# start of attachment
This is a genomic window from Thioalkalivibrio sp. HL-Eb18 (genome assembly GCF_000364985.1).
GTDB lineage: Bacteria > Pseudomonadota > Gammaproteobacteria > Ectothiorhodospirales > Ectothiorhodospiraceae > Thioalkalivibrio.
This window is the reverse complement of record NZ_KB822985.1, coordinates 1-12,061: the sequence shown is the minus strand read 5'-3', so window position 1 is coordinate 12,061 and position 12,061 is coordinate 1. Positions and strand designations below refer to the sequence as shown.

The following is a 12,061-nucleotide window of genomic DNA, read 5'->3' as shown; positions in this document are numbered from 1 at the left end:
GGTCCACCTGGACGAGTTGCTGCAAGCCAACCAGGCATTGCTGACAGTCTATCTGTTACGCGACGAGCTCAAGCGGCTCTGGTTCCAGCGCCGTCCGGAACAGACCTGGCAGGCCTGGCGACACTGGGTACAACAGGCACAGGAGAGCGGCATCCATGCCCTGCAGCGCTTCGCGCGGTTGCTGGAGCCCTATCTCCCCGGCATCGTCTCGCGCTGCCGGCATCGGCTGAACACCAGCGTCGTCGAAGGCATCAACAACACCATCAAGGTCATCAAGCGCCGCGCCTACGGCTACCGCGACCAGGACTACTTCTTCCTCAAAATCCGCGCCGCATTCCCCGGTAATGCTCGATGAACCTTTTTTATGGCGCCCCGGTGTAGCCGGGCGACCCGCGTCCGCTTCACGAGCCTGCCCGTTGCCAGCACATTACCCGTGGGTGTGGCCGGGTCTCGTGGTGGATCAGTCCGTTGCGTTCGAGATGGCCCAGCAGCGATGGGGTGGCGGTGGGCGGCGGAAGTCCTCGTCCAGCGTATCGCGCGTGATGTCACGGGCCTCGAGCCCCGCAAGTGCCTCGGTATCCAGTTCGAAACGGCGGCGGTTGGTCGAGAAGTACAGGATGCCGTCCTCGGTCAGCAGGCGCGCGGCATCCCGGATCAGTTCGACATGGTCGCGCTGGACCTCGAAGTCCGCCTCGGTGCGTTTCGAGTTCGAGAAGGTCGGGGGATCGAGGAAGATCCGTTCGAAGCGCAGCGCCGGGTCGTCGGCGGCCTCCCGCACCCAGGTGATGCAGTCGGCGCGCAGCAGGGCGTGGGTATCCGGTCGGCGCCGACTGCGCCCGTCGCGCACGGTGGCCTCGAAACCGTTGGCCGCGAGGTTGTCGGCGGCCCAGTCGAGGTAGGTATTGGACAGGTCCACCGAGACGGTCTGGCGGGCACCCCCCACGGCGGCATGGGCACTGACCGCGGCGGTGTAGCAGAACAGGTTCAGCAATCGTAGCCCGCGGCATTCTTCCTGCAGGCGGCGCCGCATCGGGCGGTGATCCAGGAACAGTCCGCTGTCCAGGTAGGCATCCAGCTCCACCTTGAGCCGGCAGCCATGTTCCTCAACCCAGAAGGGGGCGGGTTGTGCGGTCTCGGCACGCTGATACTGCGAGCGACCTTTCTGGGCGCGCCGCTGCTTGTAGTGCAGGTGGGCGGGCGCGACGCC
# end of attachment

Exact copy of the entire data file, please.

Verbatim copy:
This is a genomic window from Thioalkalivibrio sp. HL-Eb18 (genome assembly GCF_000364985.1).
GTDB lineage: Bacteria > Pseudomonadota > Gammaproteobacteria > Ectothiorhodospirales > Ectothiorhodospiraceae > Thioalkalivibrio.
This window is the reverse complement of record NZ_KB822985.1, coordinates 1-12,061: the sequence shown is the minus strand read 5'-3', so window position 1 is coordinate 12,061 and position 12,061 is coordinate 1. Positions and strand designations below refer to the sequence as shown.

The following is a 12,061-nucleotide window of genomic DNA, read 5'->3' as shown; positions in this document are numbered from 1 at the left end:
GGTCCACCTGGACGAGTTGCTGCAAGCCAACCAGGCATTGCTGACAGTCTATCTGTTACGCGACGAGCTCAAGCGGCTCTGGTTCCAGCGCCGTCCGGAACAGACCTGGCAGGCCTGGCGACACTGGGTACAACAGGCACAGGAGAGCGGCATCCATGCCCTGCAGCGCTTCGCGCGGTTGCTGGAGCCCTATCTCCCCGGCATCGTCTCGCGCTGCCGGCATCGGCTGAACACCAGCGTCGTCGAAGGCATCAACAACACCATCAAGGTCATCAAGCGCCGCGCCTACGGCTACCGCGACCAGGACTACTTCTTCCTCAAAATCCGCGCCGCATTCCCCGGTAATGCTCGATGAACCTTTTTTATGGCGCCCCGGTGTAGCCGGGCGACCCGCGTCCGCTTCACGAGCCTGCCCGTTGCCAGCACATTACCCGTGGGTGTGGCCGGGTCTCGTGGTGGATCAGTCCGTTGCGTTCGAGATGGCCCAGCAGCGATGGGGTGGCGGTGGGCGGCGGAAGTCCTCGTCCAGCGTATCGCGCGTGATGTCACGGGCCTCGAGCCCCGCAAGTGCCTCGGTATCCAGTTCGAAACGGCGGCGGTTGGTCGAGAAGTACAGGATGCCGTCCTCGGTCAGCAGGCGCGCGGCATCCCGGATCAGTTCGACATGGTCGCGCTGGACCTCGAAGTCCGCCTCGGTGCGTTTCGAGTTCGAGAAGGTCGGGGGATCGAGGAAGATCCGTTCGAAGCGCAGCGCCGGGTCGTCGGCGGCCTCCCGCACCCAGGTGATGCAGTCGGCGCGCAGCAGGGCGTGGGTATCCGGTCGGCGCCGACTGCGCCCGTCGCGCACGGTGGCCTCGAAACCGTTGGCCGCGAGGTTGTCGGCGGCCCAGTCGAGGTAGGTATTGGACAGGTCCACCGAGACGGTCTGGCGGGCACCCCCCACGGCGGCATGGGCACTGACCGCGGCGGTGTAGCAGAACAGGTTCAGCAATCGTAGCCCGCGGCATTCTTCCTGCAGGCGGCGCCGCATCGGGCGGTGATCCAGGAACAGTCCGCTGTCCAGGTAGGCATCCAGCTCCACCTTGAGCCGGCAGCCATGTTCCTCAACCCAGAAGGGGGCGGGTTGTGCGGTCTCGGCACGCTGATACTGCGAGCGACCTTTCTGGGCGCGCCGCTGCTTGTAGTGCAGGTGGGCGGGCGCGACGCC